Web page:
Why Disaster Prevention Matters

Coherent action on climate and disaster risk is essential to the success of eradicating poverty.
Shown here are the remains of a home in Jeremie, in Haiti’s southern area of Les Cayes, which suffered greatly from the  deva
Shown here are the remains of a home in Jeremie, in Haiti’s southern area of Les Cayes, which suffered greatly from the devastating effects of Hurricane Matthew. The hurricane struck the Caribbean nation in early October 2016.

Fundamentally, you cannot have a disaster if there are no people involved. It is people who create disaster risk and it is people who suffer the consequences. And often, the people who suffer the consequences are not the same people who created the risk in the first place.

Climate change is a good example. The 13 small island developing states that were among the first to ratify the Paris Agreement last year are responsible for just 0.02% of the world’s greenhouse gas emissions but are among those who will suffer the most because of the changes global warming is bringing to the world’s weather.

Another example is seismic risk. Earthquakes and tsunamis kill more people than any other type of natural hazard. They do so partly because of a lack of adequate early warning systems and seismic alerts but a major root cause is either an absence of adequate building codes and land use regulation, or a lack of enforcement where they exist. It’s the poor quality of the construction that often kills people.

The world has met to wrestle with the conundrum of why we voluntarily expose ourselves to growing levels of risk, every two years since 2005 when a world conference on disaster risk reduction came up with a blueprint for reducing disaster losses, the Hyogo Framework for Action 2005-2015.

That meeting in Kobe, Japan, was electrified by the fall-out from the Indian Ocean tsunami three weeks earlier, that swept away some 230,000 lives over the course of several hours as it inundated shorelines hundreds of miles from its epicentre.

Since then mortality rates have fallen for many natural hazards. There are stronger laws, national plans and institutions; improved response and preparedness. We have become better at managing disasters but disaster risk is growing exponentially driven by poverty, climate change, population growth in hazard exposed locations, the all-too-rapid pace of urbanisation and the loss of protective eco-systems.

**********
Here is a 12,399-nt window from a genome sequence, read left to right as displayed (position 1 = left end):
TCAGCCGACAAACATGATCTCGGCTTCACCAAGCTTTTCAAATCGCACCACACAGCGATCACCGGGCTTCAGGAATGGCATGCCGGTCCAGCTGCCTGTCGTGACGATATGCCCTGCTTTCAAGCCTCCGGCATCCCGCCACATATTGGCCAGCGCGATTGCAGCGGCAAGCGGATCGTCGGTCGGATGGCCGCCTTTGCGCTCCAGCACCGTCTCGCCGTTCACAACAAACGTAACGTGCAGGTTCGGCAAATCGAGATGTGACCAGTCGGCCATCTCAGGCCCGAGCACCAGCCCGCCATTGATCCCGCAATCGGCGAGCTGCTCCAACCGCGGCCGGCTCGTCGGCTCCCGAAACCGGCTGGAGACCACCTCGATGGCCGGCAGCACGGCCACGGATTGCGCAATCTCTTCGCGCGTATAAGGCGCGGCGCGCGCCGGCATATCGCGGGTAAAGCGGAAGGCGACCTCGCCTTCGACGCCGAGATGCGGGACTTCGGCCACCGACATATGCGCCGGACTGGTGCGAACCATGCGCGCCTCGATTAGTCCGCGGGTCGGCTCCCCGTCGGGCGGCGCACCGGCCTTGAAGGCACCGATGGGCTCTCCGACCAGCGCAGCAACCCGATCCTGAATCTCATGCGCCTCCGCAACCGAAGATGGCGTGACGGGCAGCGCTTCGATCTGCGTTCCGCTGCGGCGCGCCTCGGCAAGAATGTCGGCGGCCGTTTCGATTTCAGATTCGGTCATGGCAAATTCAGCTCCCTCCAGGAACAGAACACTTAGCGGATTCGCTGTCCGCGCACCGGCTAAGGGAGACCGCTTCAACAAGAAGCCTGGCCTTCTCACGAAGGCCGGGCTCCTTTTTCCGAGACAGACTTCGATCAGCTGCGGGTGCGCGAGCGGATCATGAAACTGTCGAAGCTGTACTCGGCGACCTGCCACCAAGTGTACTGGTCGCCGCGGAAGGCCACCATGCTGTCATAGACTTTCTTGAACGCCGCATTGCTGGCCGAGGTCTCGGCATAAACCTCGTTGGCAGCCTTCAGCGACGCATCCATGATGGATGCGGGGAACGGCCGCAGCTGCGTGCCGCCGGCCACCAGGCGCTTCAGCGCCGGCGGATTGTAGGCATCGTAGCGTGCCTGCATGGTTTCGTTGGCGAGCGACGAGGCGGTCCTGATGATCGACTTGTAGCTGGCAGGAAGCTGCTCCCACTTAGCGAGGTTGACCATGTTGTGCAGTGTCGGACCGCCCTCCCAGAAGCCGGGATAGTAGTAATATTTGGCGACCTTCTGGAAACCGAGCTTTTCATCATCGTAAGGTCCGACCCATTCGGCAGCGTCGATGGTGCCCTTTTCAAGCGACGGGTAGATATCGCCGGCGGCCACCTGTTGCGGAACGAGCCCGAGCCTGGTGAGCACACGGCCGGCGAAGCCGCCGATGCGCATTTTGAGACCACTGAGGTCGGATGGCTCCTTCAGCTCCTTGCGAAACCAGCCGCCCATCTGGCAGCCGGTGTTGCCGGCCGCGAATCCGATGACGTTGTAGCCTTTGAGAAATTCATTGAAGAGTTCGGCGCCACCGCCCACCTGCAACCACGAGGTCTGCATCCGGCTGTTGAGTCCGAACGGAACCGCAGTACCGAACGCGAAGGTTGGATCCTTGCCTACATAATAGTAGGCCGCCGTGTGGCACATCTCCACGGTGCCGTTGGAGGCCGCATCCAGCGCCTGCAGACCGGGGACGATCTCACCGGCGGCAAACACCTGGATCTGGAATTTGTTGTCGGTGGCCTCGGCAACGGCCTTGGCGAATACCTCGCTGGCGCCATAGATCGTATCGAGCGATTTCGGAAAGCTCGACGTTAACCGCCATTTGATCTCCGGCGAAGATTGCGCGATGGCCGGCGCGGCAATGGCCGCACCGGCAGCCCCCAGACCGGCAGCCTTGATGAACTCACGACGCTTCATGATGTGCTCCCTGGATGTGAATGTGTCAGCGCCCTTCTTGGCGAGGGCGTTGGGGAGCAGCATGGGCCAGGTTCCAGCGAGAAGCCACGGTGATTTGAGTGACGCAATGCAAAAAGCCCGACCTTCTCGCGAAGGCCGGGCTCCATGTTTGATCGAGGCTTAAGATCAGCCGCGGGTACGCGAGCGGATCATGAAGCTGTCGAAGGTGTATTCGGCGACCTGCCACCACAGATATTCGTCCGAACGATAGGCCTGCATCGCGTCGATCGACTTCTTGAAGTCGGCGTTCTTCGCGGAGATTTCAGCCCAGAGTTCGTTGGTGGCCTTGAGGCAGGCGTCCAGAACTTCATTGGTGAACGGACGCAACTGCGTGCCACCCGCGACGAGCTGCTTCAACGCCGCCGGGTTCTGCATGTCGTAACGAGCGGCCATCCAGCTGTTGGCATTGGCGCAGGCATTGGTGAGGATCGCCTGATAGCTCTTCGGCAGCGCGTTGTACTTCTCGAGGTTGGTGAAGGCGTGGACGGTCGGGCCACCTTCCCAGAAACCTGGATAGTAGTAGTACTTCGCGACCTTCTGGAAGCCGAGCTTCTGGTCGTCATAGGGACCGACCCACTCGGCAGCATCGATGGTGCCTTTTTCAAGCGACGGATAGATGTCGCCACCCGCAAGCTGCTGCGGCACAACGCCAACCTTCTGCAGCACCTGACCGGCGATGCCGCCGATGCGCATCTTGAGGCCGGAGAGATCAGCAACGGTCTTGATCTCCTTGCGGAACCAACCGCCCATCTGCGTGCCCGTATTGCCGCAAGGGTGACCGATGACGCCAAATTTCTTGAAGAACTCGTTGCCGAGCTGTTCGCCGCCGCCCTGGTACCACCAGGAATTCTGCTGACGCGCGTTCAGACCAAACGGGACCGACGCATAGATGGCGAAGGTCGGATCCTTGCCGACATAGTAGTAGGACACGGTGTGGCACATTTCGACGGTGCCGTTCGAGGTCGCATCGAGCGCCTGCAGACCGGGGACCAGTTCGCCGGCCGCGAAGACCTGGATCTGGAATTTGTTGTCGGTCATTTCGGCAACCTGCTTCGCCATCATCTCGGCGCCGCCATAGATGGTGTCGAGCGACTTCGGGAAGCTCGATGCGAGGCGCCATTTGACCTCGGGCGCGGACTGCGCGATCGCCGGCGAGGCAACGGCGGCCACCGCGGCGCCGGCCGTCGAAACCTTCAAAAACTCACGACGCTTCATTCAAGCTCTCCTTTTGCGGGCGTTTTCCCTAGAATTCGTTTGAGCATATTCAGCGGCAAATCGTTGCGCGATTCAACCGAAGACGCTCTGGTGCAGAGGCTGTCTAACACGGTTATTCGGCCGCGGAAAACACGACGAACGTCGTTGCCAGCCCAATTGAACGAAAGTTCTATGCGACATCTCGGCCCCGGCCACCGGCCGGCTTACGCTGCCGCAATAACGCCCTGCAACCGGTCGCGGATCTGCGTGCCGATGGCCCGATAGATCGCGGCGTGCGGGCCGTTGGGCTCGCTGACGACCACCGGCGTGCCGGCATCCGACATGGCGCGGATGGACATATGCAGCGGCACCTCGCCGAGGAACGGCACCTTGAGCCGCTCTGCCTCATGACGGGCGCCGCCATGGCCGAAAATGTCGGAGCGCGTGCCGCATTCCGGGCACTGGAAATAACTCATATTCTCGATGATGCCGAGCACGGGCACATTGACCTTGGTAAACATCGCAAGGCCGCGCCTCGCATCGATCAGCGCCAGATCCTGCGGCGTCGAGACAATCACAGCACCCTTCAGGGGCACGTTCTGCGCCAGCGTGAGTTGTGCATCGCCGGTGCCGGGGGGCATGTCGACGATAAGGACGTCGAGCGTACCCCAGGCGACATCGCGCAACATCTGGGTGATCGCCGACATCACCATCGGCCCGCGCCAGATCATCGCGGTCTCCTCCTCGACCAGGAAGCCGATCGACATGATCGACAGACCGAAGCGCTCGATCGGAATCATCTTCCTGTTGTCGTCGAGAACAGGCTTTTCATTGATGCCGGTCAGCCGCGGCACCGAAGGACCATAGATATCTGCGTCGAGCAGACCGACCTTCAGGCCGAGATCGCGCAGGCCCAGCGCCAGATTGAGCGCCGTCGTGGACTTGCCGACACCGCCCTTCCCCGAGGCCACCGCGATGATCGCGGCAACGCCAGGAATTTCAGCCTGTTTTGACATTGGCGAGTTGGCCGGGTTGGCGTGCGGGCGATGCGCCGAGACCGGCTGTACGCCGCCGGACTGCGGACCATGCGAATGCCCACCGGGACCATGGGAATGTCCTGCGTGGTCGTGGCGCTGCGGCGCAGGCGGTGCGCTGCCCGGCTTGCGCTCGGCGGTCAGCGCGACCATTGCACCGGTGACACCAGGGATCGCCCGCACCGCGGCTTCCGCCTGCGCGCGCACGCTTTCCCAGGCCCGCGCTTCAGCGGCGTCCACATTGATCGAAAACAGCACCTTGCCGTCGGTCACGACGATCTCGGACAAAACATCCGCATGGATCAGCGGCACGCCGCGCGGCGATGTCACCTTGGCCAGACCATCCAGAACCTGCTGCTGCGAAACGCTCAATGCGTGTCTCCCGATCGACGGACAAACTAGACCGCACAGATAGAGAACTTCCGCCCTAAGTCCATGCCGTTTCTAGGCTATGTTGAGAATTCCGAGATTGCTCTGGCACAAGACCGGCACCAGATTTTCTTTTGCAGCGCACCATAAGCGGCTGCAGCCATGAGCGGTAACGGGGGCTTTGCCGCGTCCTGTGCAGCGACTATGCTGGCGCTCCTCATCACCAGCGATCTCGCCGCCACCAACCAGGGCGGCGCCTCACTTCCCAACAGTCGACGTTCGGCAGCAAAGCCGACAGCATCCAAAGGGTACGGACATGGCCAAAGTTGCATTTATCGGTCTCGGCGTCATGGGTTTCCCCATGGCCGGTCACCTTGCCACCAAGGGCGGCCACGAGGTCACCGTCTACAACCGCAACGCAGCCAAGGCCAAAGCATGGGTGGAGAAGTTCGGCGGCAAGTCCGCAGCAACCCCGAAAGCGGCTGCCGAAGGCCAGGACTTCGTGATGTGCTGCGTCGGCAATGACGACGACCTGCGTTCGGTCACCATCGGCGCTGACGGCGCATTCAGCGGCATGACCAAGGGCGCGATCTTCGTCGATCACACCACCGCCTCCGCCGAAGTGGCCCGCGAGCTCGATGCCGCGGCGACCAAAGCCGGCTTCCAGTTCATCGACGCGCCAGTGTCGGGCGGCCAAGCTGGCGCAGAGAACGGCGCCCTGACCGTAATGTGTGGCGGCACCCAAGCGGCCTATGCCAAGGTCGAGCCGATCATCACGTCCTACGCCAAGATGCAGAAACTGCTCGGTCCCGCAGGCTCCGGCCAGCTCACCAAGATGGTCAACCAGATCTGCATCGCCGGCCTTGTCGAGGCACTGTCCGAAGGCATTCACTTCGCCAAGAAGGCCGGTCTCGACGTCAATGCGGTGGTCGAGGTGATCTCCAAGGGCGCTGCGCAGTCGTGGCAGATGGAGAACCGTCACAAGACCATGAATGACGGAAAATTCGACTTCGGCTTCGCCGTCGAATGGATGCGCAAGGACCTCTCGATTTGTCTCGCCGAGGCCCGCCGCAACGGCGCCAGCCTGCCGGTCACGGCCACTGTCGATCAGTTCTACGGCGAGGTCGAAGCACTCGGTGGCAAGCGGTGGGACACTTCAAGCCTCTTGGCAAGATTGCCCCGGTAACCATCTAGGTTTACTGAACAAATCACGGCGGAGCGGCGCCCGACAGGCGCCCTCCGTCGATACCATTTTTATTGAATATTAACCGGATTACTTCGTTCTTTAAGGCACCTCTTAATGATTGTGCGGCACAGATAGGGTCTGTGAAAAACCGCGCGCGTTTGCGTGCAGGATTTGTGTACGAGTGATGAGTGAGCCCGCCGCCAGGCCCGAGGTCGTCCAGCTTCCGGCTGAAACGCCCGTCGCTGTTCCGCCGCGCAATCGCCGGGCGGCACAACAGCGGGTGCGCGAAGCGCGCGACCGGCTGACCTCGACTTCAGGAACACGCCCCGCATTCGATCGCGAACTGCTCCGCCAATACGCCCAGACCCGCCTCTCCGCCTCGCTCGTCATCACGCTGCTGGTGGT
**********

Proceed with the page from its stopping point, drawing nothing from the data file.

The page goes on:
All of these issues and more will be up for discussion at this week’s Global Platform for Disaster Risk Reduction hosted by the Government of Mexico in Cancun.

My hope is that this conclave will provide a major boost to implementation of the global plan to reduce disaster losses, the Sendai Framework for Disaster Risk Reduction, adopted at a UN world conference in Sendai, Japan, two years ago.

On the opening day, the Leaders’ Forum including the President of Mexico and other heads of State, will shine a powerful spotlight on the economic losses which disasters inflict when they destroy housing and important infrastructure and then require funding for recovery that could otherwise be spent on health, education and poverty eradication. Their recommendations and insights will be important.

A two-day Multi-Hazard Early Warning Conference will spark action on extending such systems to low and middle income countries where people like the hundreds who died in recent extreme weather events in Haiti, Colombia and Peru, need better access to climate information and weather forecasts.

This week we will seek action on having more national and local strategies in place over the next two years which combine action on both climate and more general disaster risk. This is a key issue for Small Island Developing States (SIDS), meeting separately over three days in Cancun to share practical solutions on coping with life on the front line of climate change.

The work of accountability will start in earnest with the launch of the monitoring process for implementation of the Sendai Framework that will measure progress in key areas such as reducing loss of life and the numbers of people affected by disasters.

Civil society will be present in great numbers, some 7,000 people registered to attend. They carry with them the hopes and aspirations of the people, communities and businesses they represent who want a safer world, one which puts prevention first.

Reducing disaster risk ties together the component parts of the 2030 Agenda for Sustainable Development, notably the Paris Agreement on climate change and the Sustainable Development Goals.

Coherent action on climate and disaster risk is essential to the success of eradicating poverty and achieving the other Sustainable Development Goals.

No major agreements will be adopted in Cancun, they are already in place. Our ambition now is to move from commitment to action in a way that will be visible and tangible around the world.

*Robert Glasser is the Special Representative of the UN Secretary-General for Disaster Risk Reduction and the head of the UN Office for Disaster Risk Reduction.

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